The Role of Social Distrust in Risk-Benefit Analysis: A Study of the Siting of a Hazardous Waste Disposal Facility
Distrust of social institutions is becoming an important component of risk communication and policy analysis. To assess the impact of social distrust on decision making, we examine the role of distrust of information sources on the willingness to accept a hazardous waste disposal facility in one's neighborhood. Using a prospective-reference utility model, distrust of information sources is analyzed a possible influence on individual choice in a risk-benefit tradeoff. Using contingent valuation survey data on the siting of a hazardous waste disposal facility, we find that respondents are particularly distrustful of both governmental officials and waste disposal businesses. We find that social distrust increases the perceived risk of a facility and influences the likelihood of accepting a referendum to site a hazardous waste disposal facility. The level of compensation offered in the contingent valuation scenario also is found to influence a respondent's risk perception. Copyright 1997 by Kluwer Academic Publishers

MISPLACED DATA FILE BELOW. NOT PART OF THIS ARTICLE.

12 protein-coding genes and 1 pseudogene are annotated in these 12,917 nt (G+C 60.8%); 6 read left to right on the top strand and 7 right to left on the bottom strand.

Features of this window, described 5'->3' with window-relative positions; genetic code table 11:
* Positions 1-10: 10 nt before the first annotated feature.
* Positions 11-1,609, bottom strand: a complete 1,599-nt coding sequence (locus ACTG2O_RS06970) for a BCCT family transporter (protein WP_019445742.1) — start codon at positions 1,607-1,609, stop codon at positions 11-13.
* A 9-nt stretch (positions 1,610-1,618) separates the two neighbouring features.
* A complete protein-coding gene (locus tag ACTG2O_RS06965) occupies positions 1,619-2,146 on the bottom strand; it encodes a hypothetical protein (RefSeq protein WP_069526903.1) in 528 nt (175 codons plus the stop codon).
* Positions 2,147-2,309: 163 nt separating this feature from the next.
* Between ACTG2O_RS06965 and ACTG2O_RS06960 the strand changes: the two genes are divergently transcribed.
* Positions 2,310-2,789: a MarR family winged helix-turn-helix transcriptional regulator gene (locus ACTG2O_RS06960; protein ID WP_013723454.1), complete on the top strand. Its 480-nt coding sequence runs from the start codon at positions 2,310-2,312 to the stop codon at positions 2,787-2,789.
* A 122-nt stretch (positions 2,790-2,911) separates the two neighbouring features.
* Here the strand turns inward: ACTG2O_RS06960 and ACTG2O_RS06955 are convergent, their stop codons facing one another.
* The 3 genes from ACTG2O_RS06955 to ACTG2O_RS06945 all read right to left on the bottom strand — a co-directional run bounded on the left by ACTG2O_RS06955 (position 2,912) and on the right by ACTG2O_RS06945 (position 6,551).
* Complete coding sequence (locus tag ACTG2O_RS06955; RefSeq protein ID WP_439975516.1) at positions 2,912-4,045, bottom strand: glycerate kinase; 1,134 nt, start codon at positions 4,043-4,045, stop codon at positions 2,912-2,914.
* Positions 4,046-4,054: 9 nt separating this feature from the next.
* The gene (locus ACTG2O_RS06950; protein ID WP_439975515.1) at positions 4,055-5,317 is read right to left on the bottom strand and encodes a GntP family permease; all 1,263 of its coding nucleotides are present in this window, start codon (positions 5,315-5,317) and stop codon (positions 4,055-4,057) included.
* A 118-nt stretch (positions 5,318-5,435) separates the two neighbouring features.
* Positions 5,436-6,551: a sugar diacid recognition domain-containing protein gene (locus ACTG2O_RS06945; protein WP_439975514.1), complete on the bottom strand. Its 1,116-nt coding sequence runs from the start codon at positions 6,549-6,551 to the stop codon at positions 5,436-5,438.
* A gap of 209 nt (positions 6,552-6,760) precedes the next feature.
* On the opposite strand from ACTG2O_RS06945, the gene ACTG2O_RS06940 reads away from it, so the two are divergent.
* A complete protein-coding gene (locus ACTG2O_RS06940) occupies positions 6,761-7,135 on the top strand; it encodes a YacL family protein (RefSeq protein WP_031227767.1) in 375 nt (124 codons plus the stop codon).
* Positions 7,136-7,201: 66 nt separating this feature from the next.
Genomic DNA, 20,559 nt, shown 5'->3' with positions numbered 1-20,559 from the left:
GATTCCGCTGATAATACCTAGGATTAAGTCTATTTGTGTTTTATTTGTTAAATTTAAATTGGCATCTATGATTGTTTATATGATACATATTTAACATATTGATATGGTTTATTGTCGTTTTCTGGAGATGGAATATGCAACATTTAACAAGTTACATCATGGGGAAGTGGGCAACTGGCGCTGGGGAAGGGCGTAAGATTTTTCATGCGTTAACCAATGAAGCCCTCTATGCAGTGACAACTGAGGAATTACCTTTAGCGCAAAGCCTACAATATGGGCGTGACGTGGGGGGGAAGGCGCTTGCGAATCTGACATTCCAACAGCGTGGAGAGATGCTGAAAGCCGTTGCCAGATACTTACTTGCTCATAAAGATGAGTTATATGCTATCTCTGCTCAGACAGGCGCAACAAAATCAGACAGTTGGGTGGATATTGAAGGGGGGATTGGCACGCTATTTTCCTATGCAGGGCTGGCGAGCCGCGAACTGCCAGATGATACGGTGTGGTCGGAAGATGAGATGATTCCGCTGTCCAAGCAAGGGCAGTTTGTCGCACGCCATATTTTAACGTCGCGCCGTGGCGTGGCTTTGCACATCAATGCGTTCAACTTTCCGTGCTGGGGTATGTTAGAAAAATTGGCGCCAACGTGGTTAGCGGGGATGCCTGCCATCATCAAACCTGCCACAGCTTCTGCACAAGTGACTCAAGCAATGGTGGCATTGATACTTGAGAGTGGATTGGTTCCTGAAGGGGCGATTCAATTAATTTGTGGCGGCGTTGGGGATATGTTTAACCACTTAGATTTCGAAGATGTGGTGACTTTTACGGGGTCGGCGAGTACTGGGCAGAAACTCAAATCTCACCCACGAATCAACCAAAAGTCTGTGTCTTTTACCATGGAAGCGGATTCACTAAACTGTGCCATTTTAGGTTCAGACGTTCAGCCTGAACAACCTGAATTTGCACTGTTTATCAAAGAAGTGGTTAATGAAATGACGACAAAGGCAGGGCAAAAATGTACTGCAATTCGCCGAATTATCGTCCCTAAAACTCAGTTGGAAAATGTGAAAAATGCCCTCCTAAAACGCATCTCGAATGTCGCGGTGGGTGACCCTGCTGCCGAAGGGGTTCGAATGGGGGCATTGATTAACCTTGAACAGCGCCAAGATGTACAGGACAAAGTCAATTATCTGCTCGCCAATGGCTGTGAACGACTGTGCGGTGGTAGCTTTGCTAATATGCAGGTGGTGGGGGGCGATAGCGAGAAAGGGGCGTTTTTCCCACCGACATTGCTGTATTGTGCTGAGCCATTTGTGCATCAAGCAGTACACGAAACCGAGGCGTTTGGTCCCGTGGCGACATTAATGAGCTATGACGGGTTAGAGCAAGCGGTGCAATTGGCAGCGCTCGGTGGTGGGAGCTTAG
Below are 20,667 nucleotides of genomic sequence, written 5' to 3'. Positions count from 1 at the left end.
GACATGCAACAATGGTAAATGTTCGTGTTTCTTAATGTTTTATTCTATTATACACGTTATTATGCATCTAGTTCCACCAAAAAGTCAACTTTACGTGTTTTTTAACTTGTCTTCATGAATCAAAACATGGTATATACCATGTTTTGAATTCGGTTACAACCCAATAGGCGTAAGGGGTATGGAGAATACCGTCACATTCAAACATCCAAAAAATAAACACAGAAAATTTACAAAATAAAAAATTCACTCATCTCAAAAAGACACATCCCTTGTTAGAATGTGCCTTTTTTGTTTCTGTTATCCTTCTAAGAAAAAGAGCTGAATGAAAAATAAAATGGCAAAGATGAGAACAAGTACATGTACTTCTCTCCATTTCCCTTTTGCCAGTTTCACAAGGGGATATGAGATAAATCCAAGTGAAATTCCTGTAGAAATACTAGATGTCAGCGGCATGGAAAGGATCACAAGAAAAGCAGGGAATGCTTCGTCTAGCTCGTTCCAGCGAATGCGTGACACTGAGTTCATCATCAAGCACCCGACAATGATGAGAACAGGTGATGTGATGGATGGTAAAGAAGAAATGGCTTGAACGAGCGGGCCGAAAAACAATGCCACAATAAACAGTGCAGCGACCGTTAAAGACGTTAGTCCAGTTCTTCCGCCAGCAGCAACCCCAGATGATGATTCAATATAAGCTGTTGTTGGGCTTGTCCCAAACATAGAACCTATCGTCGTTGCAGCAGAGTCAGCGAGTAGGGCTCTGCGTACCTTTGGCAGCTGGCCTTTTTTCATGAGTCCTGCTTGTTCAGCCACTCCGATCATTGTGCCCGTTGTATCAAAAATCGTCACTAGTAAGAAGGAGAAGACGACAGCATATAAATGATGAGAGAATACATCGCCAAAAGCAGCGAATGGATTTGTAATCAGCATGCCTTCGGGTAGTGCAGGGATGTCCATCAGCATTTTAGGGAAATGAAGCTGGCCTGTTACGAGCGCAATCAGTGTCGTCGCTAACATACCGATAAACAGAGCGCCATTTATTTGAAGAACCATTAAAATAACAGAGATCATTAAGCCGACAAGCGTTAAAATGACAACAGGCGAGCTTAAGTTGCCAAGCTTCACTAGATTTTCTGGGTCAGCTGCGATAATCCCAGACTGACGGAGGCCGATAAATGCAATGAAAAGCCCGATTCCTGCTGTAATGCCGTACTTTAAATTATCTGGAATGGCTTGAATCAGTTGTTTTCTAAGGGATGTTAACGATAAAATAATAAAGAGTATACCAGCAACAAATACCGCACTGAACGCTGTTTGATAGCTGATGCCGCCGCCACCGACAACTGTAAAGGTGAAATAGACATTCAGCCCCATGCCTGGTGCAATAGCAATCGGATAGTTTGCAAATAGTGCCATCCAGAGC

Volume (Year): 15 (1997)
Issue (Month): 3 (December)
|Contact details of provider:|| Web page: http://www.springer.com|
|Order Information:||Web: http://www.springer.com/economics/economic+theory/journal/11166/PS2|
When requesting a correction, please mention this item's handle: RePEc:kap:jrisku:v:15:y:1997:i:3:p:241-57. See general information about how to correct material in RePEc.
For technical questions regarding this item, or to correct its authors, title, abstract, bibliographic or download information, contact: (Sonal Shukla)or (Rebekah McClure)
If references are entirely missing, you can add them using this form.